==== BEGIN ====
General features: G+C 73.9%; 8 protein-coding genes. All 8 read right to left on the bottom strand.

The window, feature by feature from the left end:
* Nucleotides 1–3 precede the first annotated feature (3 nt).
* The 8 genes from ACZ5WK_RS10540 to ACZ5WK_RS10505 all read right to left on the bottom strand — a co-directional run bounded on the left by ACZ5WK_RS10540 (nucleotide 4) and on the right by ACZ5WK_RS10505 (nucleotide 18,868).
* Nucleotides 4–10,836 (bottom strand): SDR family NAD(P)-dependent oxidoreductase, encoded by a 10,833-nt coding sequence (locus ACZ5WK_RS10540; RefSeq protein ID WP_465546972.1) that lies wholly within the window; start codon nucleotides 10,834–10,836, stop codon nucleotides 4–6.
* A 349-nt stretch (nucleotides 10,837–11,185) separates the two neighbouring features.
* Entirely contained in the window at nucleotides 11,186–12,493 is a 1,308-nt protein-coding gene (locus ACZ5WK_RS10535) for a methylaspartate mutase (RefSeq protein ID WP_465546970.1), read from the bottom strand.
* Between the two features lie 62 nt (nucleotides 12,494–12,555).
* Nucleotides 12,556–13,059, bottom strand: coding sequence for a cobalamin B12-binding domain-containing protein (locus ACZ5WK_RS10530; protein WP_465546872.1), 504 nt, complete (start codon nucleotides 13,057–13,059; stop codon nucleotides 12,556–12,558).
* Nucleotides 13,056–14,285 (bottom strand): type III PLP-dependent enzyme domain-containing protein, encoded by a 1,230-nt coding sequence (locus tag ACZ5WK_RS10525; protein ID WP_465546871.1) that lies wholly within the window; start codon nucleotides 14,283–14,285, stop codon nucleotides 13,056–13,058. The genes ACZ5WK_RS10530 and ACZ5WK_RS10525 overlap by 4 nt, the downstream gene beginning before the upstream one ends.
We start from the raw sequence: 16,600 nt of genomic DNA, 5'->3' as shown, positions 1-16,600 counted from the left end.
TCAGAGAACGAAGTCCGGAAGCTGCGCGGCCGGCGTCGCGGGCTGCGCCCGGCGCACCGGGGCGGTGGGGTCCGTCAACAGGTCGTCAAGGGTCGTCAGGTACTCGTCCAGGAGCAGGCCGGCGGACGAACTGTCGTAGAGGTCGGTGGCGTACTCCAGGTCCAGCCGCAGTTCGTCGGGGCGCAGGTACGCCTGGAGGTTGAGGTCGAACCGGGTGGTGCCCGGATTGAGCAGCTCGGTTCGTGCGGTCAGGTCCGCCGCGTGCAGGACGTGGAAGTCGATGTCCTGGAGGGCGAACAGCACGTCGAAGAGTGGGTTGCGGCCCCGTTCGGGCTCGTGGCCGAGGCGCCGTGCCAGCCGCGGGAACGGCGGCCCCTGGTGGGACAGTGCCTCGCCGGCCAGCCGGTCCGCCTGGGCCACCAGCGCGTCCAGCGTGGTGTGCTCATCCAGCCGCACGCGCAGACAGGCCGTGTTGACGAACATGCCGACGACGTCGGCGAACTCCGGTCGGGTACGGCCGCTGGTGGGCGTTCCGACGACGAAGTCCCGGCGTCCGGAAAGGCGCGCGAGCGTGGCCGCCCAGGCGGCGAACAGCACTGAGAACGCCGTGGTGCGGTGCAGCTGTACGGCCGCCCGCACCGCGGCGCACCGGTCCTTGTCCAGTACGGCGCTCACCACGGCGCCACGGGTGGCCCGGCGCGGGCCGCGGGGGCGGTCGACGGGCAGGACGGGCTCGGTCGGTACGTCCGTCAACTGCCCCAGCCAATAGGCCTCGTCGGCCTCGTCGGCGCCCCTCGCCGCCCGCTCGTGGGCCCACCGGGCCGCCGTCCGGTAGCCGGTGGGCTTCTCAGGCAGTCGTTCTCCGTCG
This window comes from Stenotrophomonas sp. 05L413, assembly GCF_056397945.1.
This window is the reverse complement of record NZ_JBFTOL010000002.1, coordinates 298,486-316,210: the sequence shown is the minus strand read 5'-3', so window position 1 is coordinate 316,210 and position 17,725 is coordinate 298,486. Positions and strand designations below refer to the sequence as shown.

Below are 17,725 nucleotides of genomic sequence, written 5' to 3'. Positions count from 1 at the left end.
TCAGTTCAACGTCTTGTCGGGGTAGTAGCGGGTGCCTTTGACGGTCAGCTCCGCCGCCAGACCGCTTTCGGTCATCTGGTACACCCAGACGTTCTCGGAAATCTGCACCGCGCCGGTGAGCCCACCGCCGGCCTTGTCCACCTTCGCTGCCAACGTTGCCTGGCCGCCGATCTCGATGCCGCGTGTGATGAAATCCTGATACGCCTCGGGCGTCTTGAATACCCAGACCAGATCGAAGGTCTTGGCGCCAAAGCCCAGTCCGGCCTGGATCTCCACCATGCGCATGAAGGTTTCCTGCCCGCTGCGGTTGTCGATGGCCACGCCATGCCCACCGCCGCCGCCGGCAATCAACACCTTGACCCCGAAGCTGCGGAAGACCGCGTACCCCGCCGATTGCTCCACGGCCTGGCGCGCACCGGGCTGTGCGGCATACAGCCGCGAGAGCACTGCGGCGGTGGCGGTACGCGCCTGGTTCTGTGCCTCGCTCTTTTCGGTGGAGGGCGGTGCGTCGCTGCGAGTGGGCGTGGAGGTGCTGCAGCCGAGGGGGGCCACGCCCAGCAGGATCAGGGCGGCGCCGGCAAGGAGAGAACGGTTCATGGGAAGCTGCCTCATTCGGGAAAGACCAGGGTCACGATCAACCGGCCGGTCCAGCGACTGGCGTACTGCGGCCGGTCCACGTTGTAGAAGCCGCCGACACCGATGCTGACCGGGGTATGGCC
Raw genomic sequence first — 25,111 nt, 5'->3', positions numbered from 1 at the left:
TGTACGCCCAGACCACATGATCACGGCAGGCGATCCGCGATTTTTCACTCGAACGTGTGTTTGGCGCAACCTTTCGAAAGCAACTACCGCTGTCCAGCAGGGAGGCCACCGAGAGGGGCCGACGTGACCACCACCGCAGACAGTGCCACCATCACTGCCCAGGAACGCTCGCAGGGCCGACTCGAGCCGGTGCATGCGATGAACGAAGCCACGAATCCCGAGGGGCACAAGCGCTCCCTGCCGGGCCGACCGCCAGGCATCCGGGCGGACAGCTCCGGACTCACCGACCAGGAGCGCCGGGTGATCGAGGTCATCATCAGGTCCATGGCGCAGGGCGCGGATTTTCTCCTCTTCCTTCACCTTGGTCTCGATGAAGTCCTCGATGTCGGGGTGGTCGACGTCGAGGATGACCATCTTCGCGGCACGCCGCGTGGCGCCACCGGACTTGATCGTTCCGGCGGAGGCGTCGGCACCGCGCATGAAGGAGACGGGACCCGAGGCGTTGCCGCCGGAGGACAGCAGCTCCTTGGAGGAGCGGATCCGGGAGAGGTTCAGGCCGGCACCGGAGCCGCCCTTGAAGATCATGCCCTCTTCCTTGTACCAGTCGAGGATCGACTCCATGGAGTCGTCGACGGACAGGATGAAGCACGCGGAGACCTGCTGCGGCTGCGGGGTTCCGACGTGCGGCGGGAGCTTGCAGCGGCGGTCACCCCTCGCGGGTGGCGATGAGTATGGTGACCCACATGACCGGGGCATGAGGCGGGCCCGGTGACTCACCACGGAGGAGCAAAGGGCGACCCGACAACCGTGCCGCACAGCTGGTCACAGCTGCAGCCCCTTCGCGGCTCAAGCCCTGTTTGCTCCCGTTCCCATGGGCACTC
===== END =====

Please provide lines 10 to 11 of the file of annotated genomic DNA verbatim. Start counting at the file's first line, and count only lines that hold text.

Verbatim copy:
* Nucleotides 13,056–14,285 (bottom strand): type III PLP-dependent enzyme domain-containing protein, encoded by a 1,230-nt coding sequence (locus tag ACZ5WK_RS10525; protein ID WP_465546871.1) that lies wholly within the window; start codon nucleotides 14,283–14,285, stop codon nucleotides 13,056–13,058. The genes ACZ5WK_RS10530 and ACZ5WK_RS10525 overlap by 4 nt, the downstream gene beginning before the upstream one ends.
We start from the raw sequence: 16,600 nt of genomic DNA, 5'->3' as shown, positions 1-16,600 counted from the left end.